How to get to District of Columbia in Washington by Bus, Metro or Train

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Directions to District of Columbia (Washington) with public transportation

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How to get to District of Columbia by Train

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From Woodrow Wilson Bridge Pedestrian Trail, Alexandria 105 min
Walk
Train - MANASSAS LINEMANASSAS LINE
Train - FREDERICKSBURG LINEFREDERICKSBURG LINE
Walk
From Southside 815, Alexandria 96 min
Walk
Train - MANASSAS LINEMANASSAS LINE
Train - FREDERICKSBURG LINEFREDERICKSBURG LINE
Walk

Questions & Answers

What are the closest stations to District of Columbia?


The closest stations to District of Columbia are:
14th St & Constitution Ave Nw Nb is 221 yards away, 3 min walk.
14th St & Jefferson Dr is 226 yards away, 3 min walk.
14th St & Constitution Ave Nw Sb is 232 yards away, 3 min walk.
Nw Constitution Av & Nw 14th St is 243 yards away, 3 min walk.

Which Train lines stop near District of Columbia?

These Train lines stop near District of Columbia: FREDERICKSBURG LINE.

Which Bus lines stop near District of Columbia?

These Bus lines stop near District of Columbia: 16X, 30N, 32, 52, D100.

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Wondering how to get to District of Columbia in Washington, United States? Moovit helps you find the best way to get to District of Columbia with step-by-step directions from the nearest public transit station.

Moovit provides free maps and live directions to help you navigate through your city. View schedules, routes, timetables, and find out how long does it take to get to District of Columbia in real time.

Looking for the nearest stop or station to District of Columbia? Check out this list of stops closest to your destination: 14th St & Constitution Ave Nw Nb; 14th St & Jefferson Dr; 14th St & Constitution Ave Nw Sb; Nw Constitution Av & Nw 14th St.

You can get to District of Columbia by Bus, Metro or Train. These are the lines and routes that have stops nearby - Metro: METRORAIL BLUE LINE, METRORAIL ORANGE LINE, METRORAIL SILVER LINE; Train: FREDERICKSBURG LINE; Bus: 16X, 30N, 32, 52, D100.

Want to see if there’s another route that gets you there at an earlier time? Moovit helps you find alternative routes or times. Get directions from and directions to District of Columbia easily from the Moovit App or Website.

We make riding to District of Columbia easy, which is why over 360 million users, including users in Washington, trust Moovit as the best app for public transit. You don’t need to download an individual bus app or train app, Moovit is your all-in-one transit app that helps you find the best bus time or train time available.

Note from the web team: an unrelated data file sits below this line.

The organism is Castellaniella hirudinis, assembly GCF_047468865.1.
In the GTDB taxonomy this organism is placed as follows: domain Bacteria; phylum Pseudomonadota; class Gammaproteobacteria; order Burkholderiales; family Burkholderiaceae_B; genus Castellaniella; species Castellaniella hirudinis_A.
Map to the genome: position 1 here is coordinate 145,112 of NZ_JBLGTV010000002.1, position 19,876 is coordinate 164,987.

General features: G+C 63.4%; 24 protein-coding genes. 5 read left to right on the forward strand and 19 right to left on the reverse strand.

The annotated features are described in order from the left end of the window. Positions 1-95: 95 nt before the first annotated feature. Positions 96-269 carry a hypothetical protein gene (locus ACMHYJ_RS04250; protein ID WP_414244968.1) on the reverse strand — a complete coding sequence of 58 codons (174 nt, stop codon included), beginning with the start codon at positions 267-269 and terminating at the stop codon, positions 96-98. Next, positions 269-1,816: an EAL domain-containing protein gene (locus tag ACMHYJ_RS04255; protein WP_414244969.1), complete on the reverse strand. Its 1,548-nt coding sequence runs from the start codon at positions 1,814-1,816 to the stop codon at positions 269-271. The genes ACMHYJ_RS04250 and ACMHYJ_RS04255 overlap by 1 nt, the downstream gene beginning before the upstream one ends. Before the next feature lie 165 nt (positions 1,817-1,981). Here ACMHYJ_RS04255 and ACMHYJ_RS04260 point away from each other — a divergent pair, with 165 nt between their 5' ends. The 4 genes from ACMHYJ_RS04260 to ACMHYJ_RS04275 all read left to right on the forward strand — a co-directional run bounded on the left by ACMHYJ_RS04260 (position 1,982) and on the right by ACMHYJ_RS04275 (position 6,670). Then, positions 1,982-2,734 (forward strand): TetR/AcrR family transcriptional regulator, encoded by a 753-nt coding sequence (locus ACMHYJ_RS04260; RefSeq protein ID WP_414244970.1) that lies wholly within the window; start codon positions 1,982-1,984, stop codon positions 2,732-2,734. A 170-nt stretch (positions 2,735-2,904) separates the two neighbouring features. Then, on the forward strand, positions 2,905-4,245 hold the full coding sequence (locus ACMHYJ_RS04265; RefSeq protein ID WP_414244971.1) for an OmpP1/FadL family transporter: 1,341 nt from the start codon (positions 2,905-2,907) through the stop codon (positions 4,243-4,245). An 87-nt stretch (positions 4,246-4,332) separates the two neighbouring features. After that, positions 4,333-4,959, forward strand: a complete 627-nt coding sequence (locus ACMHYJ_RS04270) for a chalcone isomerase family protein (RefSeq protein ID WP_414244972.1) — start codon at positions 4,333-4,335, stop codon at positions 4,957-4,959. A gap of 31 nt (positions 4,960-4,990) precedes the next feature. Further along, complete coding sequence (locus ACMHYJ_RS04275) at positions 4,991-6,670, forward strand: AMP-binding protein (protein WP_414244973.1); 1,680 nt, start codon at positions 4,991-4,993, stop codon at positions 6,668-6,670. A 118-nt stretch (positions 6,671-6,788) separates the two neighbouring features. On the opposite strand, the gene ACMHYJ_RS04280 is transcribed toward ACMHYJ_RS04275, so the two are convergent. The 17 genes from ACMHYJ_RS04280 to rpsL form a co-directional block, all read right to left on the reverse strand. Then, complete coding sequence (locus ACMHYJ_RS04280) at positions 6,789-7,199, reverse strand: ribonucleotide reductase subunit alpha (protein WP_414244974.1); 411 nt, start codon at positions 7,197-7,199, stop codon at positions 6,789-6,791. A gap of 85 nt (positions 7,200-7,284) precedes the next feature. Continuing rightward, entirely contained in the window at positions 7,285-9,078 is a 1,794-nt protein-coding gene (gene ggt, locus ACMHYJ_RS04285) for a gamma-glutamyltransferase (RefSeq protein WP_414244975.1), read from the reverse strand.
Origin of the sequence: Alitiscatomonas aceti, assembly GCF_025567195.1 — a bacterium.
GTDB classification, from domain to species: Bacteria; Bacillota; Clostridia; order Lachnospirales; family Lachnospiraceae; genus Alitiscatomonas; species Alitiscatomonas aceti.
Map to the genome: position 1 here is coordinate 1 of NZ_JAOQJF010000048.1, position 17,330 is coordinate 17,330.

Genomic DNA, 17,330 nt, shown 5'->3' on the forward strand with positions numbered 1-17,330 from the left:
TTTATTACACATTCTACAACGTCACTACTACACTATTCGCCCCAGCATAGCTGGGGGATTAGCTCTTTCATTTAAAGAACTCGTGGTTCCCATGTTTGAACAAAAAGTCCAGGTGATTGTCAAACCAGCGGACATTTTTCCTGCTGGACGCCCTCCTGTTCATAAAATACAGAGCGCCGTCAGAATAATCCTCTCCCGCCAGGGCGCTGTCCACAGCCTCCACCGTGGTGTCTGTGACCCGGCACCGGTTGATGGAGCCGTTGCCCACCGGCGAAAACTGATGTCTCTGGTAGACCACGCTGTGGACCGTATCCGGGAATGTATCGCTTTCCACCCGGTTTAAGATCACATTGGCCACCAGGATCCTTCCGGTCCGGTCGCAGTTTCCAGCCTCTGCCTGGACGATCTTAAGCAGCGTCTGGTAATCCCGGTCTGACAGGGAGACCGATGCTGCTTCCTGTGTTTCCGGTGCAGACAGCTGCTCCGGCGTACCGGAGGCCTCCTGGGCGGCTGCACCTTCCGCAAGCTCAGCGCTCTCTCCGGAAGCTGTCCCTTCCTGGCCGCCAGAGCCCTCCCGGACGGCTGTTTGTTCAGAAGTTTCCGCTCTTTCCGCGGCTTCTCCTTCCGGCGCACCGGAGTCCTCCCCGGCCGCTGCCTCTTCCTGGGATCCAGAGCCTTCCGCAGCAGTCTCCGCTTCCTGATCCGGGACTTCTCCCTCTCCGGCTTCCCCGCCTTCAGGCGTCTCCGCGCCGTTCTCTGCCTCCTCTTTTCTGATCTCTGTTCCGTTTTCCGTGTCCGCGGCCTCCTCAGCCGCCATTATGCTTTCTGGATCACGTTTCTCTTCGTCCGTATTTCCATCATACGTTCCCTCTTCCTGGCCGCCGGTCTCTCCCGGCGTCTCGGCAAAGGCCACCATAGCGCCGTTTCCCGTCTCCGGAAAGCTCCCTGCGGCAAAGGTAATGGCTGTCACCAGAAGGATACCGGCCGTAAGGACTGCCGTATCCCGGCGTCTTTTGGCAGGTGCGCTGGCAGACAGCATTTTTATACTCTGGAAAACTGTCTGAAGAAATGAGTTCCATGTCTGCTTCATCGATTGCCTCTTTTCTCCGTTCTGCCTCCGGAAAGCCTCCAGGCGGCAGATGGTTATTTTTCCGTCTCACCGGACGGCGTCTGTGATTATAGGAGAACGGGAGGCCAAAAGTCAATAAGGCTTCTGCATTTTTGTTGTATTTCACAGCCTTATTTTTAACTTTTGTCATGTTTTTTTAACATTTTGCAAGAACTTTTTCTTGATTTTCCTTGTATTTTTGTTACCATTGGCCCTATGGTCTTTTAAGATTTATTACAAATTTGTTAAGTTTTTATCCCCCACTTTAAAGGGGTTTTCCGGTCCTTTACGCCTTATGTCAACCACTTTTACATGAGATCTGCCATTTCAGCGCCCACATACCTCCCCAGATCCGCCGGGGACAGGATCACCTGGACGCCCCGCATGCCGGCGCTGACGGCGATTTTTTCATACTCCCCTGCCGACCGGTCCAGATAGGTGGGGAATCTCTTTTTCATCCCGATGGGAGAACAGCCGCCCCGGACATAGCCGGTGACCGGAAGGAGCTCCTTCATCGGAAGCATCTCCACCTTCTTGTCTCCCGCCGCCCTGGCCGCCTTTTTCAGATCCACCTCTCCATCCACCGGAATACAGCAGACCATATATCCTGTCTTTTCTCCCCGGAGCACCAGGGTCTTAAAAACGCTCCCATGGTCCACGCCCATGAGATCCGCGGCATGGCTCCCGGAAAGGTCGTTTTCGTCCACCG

District of Columbia, Washington
District of Columbia, Washington Washington, D.C., formally the District of Columbia and commonly referred to as "Washington", "the District", or simply "D.C.", is the capital of the United States. The signing of the Residence Act on July 16, 1790, approved the creation of a capital district located along the Potomac River on the country's East Coast. The U.S. Constitution provided for a federal district under the exclusive jurisdiction of the Congress and the District is therefore not a part of any state. The states of Maryland and Virginia each donated land to form the federal district, which included the pre-existing settlements of Georgetown and Alexandria. Named in honor of President George Washington, the City of Washington was founded in 1791 to serve as the new national capital. In 1846, Congress returned the land originally ceded by Virginia; in 1871, it created a single municipal government for the remaining portion of the District. Washington had an estimated population of 681,170 as of July 2016. Commuters from the surrounding Maryland and Virginia suburbs raise the city's population to more than one million during the workweek. The Washington metropolitan area, of which the District is the principal city, has a population of over 6 million, the sixth-largest metropolitan statistical area in the country. All three branches of the federal government of the United States are centered in the District - the Congress, President, and Supreme Court. Washington is home to many national monuments and museums, which are primarily situated on or around the National Mall. The city hosts 176 foreign embassies as well as the headquarters of many international organizations, trade unions, non-profit organizations, lobbying groups, and professional associations. A locally elected mayor and a 13‑member council have governed the District since 1973. However, the Congress maintains supreme authority over the city and may overturn local laws. D.C. residents elect a non-voting, at-large congressional delegate to the House of Representatives, but the District has no representation in the Senate. The District receives three electoral votes in presidential elections as permitted by the Twenty-third Amendment to the United States Constitution, ratified in 1961.
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